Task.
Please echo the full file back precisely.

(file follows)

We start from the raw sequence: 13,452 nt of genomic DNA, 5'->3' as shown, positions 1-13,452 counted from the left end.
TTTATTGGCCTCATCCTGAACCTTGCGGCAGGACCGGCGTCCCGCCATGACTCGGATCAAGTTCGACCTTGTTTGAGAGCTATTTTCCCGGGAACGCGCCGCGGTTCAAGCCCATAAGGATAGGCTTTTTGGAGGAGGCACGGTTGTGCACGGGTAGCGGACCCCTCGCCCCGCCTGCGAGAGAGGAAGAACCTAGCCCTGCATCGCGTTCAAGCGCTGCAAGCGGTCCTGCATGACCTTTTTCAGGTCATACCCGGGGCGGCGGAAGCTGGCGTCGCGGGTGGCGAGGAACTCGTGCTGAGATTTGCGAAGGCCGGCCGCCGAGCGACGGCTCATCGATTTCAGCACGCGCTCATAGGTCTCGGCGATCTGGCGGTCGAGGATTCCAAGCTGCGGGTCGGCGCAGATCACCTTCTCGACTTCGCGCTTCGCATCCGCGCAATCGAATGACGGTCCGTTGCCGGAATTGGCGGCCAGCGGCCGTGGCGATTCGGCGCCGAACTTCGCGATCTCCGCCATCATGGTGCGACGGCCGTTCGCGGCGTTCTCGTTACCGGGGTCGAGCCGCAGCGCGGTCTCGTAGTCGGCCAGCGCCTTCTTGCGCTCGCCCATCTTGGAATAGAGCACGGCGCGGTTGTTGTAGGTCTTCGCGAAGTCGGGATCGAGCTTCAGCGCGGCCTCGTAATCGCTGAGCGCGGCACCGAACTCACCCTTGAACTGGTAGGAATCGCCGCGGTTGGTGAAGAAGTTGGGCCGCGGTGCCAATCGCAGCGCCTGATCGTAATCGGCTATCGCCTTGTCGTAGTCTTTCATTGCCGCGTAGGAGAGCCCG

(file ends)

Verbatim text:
We start from the raw sequence: 13,452 nt of genomic DNA, 5'->3' as shown, positions 1-13,452 counted from the left end.
TTTATTGGCCTCATCCTGAACCTTGCGGCAGGACCGGCGTCCCGCCATGACTCGGATCAAGTTCGACCTTGTTTGAGAGCTATTTTCCCGGGAACGCGCCGCGGTTCAAGCCCATAAGGATAGGCTTTTTGGAGGAGGCACGGTTGTGCACGGGTAGCGGACCCCTCGCCCCGCCTGCGAGAGAGGAAGAACCTAGCCCTGCATCGCGTTCAAGCGCTGCAAGCGGTCCTGCATGACCTTTTTCAGGTCATACCCGGGGCGGCGGAAGCTGGCGTCGCGGGTGGCGAGGAACTCGTGCTGAGATTTGCGAAGGCCGGCCGCCGAGCGACGGCTCATCGATTTCAGCACGCGCTCATAGGTCTCGGCGATCTGGCGGTCGAGGATTCCAAGCTGCGGGTCGGCGCAGATCACCTTCTCGACTTCGCGCTTCGCATCCGCGCAATCGAATGACGGTCCGTTGCCGGAATTGGCGGCCAGCGGCCGTGGCGATTCGGCGCCGAACTTCGCGATCTCCGCCATCATGGTGCGACGGCCGTTCGCGGCGTTCTCGTTACCGGGGTCGAGCCGCAGCGCGGTCTCGTAGTCGGCCAGCGCCTTCTTGCGCTCGCCCATCTTGGAATAGAGCACGGCGCGGTTGTTGTAGGTCTTCGCGAAGTCGGGATCGAGCTTCAGCGCGGCCTCGTAATCGCTGAGCGCGGCACCGAACTCACCCTTGAACTGGTAGGAATCGCCGCGGTTGGTGAAGAAGTTGGGCCGCGGTGCCAATCGCAGCGCCTGATCGTAATCGGCTATCGCCTTGTCGTAGTCTTTCATTGCCGCGTAGGAGAGCCCG